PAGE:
Sunday, March 22, 2009

A glimpse at how ICT training empowers women

It was disheartening that three of our women participants could not make it to the training because they lack the money or transportation allowance (though we keep re-assuring them that they can re-imburse it after the day's training). I believe this is just a reflection of how hard the times is. No one wants to lend them money for fare. Perhaps, we can reconsider giving them an allowance a day before the training (though that may seem so tasking from the organizers), I think empowering women is finding practical ways of addressing their concerns, no matter how big or small it is. I believe in the principle of supporting them 'all the way' (even out of one's pocket). This principle entails patience and sustainability. Patience in finding ways of addressing the multi-faceted concerns of women, easing the obstacles that blocked women's learning and being there to support them perhaps in a more sustained way.

In this training, I have witnessed these values at work. First, we (the facilitators) translated the lessons (computer language may sound too technical) in the simplest language understandable to the women. Second, we patiently instructed the women on the nitty-gritty of operating the software (even if we have to initially operate the computer on a "pindot" or one finger system of typing).
Thirdly, even if we have to shell out money from our own pockets just to be able to provide the women some food.

But the joy of it all comes when the women themselves are confident in navigating the cyberspace by themselves. I think this is just a glimpse of how this ICT training empower grassroots women (both young and maturing).

Thursday, March 12, 2009

Kinari dance

Sounds like "canary" dance. But it is actually a bird's dance. We attended a session facilitated by three Indian women named Shiva, Shatan (?) and Mina. They are from Kerala, India. they taught us this dance. Actually, it is more complicated than I thought. Initially, they taught the various finger movements, 28 in total but we only used two: partaka and hamsasya. We greeted each other and introduced our surroundings using those two finger movements. Partaka is just spreading the four fingers straight: small up to the index finger and clipping the thumb finger. The Hamsasya is touching of the thumb and the index finger (creating a circle) and the rest of the fingers pointing upwards. Then, we were taught the foot steps. The left foot in initially turning to the left and then the right foot stomped at the ankle of the right, as if introducing her next step which is to go in front of the left foot. In the end, we have to coordinate the finger and foot steps. Another fast beat was introduced, this time it seemed like we were doing the famous Aiza Seguerra dance when she was a child, moving the chin forward and backward while the foot put on heel forward and then stomped at the sides. Oh! we were perspiring doing these seemingly simple yet very confusing (?) dance steps. This dance was taught in recognition of Manora, a celestial maiden from Indian folklore. She was one of the stars that dropped on earth (a la Stardust) and they were bathing in a lake when suddenly people (men) sighted at them. They hurriedly fly, unfortunately, Manora was trapped because somebody hid her wings. That man became her husband...sad story (hehehe)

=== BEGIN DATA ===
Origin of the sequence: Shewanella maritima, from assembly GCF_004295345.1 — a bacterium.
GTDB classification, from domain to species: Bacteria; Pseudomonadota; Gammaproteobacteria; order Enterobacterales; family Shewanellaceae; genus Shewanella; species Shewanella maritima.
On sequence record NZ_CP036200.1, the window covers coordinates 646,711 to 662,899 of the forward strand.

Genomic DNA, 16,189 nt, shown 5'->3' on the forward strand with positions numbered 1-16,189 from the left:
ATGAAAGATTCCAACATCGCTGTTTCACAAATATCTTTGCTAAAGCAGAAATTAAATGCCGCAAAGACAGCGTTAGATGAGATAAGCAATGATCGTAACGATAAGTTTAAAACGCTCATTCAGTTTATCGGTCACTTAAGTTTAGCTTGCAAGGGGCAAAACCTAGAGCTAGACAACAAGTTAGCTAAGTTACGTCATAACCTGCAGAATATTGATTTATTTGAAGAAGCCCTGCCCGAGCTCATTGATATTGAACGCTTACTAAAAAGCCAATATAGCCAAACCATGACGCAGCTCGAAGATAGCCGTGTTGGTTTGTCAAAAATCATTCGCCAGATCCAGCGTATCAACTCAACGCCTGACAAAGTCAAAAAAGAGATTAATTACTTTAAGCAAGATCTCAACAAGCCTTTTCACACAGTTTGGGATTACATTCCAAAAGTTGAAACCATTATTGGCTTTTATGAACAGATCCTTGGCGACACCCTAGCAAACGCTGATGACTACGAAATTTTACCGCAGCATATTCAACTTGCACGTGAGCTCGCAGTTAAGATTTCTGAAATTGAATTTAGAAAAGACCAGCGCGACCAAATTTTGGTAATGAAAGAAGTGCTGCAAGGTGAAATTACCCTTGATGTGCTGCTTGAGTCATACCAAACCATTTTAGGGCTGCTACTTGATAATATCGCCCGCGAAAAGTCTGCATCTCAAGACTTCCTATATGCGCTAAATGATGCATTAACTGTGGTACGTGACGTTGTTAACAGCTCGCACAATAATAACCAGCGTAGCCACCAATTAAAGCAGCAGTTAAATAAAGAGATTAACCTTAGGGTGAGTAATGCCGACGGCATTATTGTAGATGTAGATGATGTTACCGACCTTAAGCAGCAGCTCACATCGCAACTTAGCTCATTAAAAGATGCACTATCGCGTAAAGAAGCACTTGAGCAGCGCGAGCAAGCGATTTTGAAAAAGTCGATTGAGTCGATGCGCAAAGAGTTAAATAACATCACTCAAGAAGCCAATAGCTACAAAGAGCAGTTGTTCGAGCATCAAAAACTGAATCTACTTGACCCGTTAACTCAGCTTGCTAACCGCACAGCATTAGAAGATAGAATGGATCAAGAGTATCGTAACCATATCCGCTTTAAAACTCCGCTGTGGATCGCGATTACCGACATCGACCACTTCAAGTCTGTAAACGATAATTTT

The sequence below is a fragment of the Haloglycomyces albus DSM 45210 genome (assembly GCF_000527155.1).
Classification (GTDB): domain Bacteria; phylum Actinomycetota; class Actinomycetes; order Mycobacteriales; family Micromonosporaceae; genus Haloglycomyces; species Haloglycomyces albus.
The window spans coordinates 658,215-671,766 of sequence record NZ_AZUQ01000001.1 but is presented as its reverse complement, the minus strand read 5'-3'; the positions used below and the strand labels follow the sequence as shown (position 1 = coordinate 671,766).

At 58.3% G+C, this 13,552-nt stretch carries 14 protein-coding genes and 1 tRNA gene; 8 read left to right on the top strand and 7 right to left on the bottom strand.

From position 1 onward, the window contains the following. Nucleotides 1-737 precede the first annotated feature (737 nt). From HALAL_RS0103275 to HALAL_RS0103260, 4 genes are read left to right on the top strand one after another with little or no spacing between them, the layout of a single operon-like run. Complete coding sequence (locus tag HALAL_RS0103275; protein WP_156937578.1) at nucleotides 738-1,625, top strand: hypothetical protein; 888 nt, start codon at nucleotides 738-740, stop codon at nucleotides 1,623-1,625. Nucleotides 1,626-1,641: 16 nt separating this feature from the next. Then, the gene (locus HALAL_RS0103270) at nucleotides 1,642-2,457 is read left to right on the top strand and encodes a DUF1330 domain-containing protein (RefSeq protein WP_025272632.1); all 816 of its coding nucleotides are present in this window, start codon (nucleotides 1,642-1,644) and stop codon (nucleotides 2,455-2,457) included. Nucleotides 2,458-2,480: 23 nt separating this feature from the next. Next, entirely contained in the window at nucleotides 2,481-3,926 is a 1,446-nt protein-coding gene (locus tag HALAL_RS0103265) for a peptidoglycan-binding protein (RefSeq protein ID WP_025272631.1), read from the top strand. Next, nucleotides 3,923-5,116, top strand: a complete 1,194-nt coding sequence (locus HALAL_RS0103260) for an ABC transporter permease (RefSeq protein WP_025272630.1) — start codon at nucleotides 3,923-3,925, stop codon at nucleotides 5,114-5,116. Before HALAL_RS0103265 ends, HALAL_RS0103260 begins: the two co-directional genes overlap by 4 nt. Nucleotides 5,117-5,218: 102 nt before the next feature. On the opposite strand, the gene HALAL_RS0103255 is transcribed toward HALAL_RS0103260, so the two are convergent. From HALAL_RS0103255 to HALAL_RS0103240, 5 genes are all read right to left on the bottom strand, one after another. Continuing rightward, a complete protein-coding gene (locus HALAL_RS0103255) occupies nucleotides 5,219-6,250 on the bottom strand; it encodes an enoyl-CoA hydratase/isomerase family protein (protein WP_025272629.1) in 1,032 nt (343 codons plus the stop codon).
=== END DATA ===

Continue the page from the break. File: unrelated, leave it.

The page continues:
Sunday, March 8, 2009

A Night with ANIDO

We participated in a women's group activity where the UP ANIDO was our resource persons for the Indigenous Music and Dance station. "Anido" refers to gathering of people in the Cordillera communities around the fire where various stories are being shared mostly by the elders to the younger generation. The UP ANIDO is composed of young students from the Cordillera who are studying in Diliman. These young men (Oswold, Kim & Eddie) and women (Patricia, Estelle, Riza and Audrey) taught us the basic steps of Cordillera dance. It actually mimicked the movement/s of birds. So, one step was spreading the arms with the two thumbs up and moving the thumbs up and down; while the right foot stepped forward and the left foot brushed backwards. Another step was leaning toward the center, with left arm lower than the right and dragging the left foot towards the center. Most of our co-participants were foreign students.

Late in the evening, we had a sumptuous dinner at the Likha Diwa. Kim rendered the song "Ganduyan" (old name of Sagada). I learned from them that other municipalities were renamed by the colonizers based on what they heard, not the actual or real name of the place. Other old songs were rendered. I was in love with the melody but I cannot yet comprehend the meanings of those songs. When they asked me if I am also from the Cordillera, I replied, "wanna be a Cordilleran (hehehe)".